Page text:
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Southern Cultures 8.2 (2002) 3-7

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Front Porch


It's possible to argue that traditional southern identities were all invented by aggressive regional nostalgia. The very title of Gone with the Wind speaks volumes about its message. And think about "Dixie," the once-more embattled marching song that has cheered Confederate soldiers, high school football teams, segregationist demonstrators, and lovers of rousing tunes generally. The singer is actually not in the land of cotton, but he wants to be. And all because of the old times there. It's been seriously suggested that "Dixie" was actually composed by a family of black musicians, but most authorities point to Dan D. Emmett, a white minstrel show performer of the 1850s. Both accounts agree that the author of "Dixie" actually came from Ohio, which just goes to show how nostalgia can flourish at a certain distance. [End Page 3]

And "Dixie" is just a starting point for southern nostalgia. In recent years, "original intent" has become a popular slogan among certain southern legal scholars, picking up a theme in constitutional interpretation that has been around since the Virginia and Kentucky Resolutions of 1798 and 1799. Jefferson Davis re-invoked the basic idea at his inauguration in 1861, when he denied that the Confederacy was a radical innovation and insisted instead that the South was only returning to the original meaning of the Declaration of Independence and the U.S. Constitution. "Old times there" got even more effusive endorsements from the "Lost Cause" generation at the turn of the twentieth century. In 1900, Virginian Thomas Nelson Page remembered that "the social life of the Old South. . . made men noble, gentle, and brave, and women tender and pure and true. . . . It has passed from the earth," he sighed, "but it has left its benignant influence behind it to sweeten and sustain its children." Like the best nostalgic creations, Page's Dixie was gone but not really past, distant but still working hard to influence his present.

In reality, the South has changed a great deal since the days of Dan Emmett, Jefferson Davis, and Thomas Nelson Page, often under the leadership of determined native southerners from Henry Grady to Rosa Parks. The pull of the past is hypnotic, however, and still exerts a powerful influence on southerners' conceptions of themselves and their region. And not by accident, for nostalgia is too important to be left to chance. More often than not it's consciously created, recreated, and put to work, just as Page suggested. Several of the articles in this issue of Southern Cultures explore how this has been done. Others look at the issue of southern change, and how southerners have accommodated what is new even as they sometimes prefer to "look away."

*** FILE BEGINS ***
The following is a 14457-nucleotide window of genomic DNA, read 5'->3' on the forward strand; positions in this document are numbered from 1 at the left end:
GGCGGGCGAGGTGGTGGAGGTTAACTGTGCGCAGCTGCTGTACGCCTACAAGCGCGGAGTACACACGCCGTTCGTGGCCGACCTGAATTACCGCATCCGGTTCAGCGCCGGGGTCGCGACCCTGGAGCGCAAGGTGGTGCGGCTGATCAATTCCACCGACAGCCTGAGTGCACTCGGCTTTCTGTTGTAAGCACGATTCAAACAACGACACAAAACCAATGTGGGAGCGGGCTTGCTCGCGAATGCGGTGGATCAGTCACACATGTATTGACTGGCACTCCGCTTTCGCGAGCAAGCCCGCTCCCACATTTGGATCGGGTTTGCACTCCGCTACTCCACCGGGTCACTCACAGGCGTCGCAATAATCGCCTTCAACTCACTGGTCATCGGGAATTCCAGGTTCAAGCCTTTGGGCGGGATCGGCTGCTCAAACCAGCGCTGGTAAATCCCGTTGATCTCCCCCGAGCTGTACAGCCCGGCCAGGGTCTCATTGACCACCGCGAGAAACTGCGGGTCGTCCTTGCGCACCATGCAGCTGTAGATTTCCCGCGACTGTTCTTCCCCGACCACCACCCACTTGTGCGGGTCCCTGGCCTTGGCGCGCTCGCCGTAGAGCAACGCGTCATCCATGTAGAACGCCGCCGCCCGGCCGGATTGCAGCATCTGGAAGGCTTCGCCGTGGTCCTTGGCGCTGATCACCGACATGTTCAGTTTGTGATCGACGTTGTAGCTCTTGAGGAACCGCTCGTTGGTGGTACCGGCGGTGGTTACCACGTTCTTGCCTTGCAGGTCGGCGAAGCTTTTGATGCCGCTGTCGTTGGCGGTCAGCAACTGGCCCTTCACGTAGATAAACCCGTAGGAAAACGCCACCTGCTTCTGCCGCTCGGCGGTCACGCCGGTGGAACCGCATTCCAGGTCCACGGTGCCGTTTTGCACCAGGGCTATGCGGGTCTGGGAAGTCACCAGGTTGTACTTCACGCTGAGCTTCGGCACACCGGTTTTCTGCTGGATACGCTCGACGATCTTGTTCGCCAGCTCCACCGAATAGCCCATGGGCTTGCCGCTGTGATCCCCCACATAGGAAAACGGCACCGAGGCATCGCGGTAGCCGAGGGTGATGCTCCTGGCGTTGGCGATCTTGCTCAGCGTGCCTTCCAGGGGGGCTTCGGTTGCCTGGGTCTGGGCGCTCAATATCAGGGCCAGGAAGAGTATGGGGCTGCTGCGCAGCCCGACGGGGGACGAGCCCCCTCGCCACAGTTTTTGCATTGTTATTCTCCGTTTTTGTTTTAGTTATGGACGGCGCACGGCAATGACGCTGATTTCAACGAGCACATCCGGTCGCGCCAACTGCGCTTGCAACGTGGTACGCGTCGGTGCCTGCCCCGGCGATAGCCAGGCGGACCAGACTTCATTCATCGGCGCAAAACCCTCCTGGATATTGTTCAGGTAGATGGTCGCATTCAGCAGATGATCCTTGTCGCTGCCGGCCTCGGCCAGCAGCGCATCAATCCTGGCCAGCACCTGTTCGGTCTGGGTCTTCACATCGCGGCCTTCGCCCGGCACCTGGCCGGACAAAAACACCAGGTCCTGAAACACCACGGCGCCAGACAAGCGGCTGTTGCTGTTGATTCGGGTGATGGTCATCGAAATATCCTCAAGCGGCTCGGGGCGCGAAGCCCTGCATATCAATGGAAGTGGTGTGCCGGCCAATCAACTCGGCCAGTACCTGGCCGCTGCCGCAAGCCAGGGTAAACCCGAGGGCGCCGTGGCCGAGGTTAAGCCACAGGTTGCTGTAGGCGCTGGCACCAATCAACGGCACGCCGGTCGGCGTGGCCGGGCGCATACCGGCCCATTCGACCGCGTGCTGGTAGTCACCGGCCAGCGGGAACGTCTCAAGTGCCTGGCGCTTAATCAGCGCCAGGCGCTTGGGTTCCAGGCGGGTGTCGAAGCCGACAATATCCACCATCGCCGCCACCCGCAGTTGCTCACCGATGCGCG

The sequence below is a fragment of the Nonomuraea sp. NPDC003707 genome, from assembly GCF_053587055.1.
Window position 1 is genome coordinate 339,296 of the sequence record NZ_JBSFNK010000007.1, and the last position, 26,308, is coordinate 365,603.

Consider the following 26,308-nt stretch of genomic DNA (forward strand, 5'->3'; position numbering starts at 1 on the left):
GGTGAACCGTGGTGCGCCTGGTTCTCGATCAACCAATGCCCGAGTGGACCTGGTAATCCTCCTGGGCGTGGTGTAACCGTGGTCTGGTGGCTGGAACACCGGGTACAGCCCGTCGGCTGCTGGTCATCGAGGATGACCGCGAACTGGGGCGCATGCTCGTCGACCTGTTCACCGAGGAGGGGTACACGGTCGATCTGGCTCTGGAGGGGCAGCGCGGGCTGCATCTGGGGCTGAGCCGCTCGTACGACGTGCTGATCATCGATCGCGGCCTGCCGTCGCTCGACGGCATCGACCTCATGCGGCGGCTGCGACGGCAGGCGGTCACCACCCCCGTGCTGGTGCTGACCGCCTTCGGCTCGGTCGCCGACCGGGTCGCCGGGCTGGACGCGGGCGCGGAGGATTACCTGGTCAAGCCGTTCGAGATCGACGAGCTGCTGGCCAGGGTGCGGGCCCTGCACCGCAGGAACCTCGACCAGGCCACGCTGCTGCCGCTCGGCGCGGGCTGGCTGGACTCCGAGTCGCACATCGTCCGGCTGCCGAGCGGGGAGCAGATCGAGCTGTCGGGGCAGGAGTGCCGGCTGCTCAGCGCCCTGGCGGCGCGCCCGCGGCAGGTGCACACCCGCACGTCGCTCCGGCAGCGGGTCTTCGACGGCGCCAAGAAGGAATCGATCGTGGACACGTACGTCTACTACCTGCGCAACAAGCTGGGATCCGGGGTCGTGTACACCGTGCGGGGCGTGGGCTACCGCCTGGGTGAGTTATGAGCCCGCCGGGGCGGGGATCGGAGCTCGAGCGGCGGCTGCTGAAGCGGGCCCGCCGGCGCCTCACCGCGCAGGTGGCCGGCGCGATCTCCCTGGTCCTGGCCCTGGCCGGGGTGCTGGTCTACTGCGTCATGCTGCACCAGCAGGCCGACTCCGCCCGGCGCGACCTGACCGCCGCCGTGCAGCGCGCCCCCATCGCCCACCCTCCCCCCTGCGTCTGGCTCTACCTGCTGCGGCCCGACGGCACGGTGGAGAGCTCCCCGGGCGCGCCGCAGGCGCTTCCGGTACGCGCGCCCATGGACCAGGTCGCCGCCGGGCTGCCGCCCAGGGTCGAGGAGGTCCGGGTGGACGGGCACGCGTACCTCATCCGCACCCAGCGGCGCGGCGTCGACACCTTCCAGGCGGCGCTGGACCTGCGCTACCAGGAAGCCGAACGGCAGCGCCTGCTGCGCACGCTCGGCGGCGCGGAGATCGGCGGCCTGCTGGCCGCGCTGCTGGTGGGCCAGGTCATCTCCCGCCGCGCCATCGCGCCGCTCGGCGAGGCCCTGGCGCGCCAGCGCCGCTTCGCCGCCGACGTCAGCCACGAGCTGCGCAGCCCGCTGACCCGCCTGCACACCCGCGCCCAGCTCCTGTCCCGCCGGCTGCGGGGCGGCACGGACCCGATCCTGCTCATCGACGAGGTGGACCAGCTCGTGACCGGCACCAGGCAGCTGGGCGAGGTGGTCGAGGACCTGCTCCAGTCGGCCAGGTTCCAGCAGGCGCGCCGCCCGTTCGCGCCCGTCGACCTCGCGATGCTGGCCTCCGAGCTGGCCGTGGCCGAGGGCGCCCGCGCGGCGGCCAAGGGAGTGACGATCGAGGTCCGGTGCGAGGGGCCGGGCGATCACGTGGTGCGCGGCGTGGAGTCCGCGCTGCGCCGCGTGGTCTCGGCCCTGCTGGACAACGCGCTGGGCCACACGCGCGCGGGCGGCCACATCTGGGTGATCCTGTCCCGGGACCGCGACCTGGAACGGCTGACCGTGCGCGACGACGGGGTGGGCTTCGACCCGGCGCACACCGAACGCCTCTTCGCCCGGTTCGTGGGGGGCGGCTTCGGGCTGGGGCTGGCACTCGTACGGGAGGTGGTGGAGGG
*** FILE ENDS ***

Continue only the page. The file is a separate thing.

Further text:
Stephen J. Whitfield sets the tone with "Is It True What They Sing About Dixie?," his exploration of the world of mostly Jewish songwriters whose immortal ballads about the Southland originated in the cabins and cotton fields of Tin Pan Alley in early twentieth-century New York. Often born in Eastern Europe and complete strangers to the real South of their own day, artists like George Gershwin, Irving Berlin, Oscar Hammerstein II, and scores of their peers turned out American classics like "Alexander's Ragtime Band," "Swanee" and "Ol' Man River" by the carload lot. Just like "Dixie," these songs often featured an exiled singer who longed for home, family, and the pleasures of times past, a theme perfectly appropriate to a generation of immigrants and achingly familiar to millions of Americans on the move, but somehow more fitting when crooned in a southern idiom. Back in antebellum days, minstrel show audiences knew that the nostalgic themes of songs like Stephen Foster's "Carry Me Back to Ole Virginny" had relevance to the interstate slave trade, which tore millions of African American from their homes and families in the Upper South and sold them down the river to the sugar parishes. By 1922, when Gus Kahn proclaimed that "Nothing [End Page 4] could be finer than to be in Carolina," southern exile had lost its bitterest associations and...


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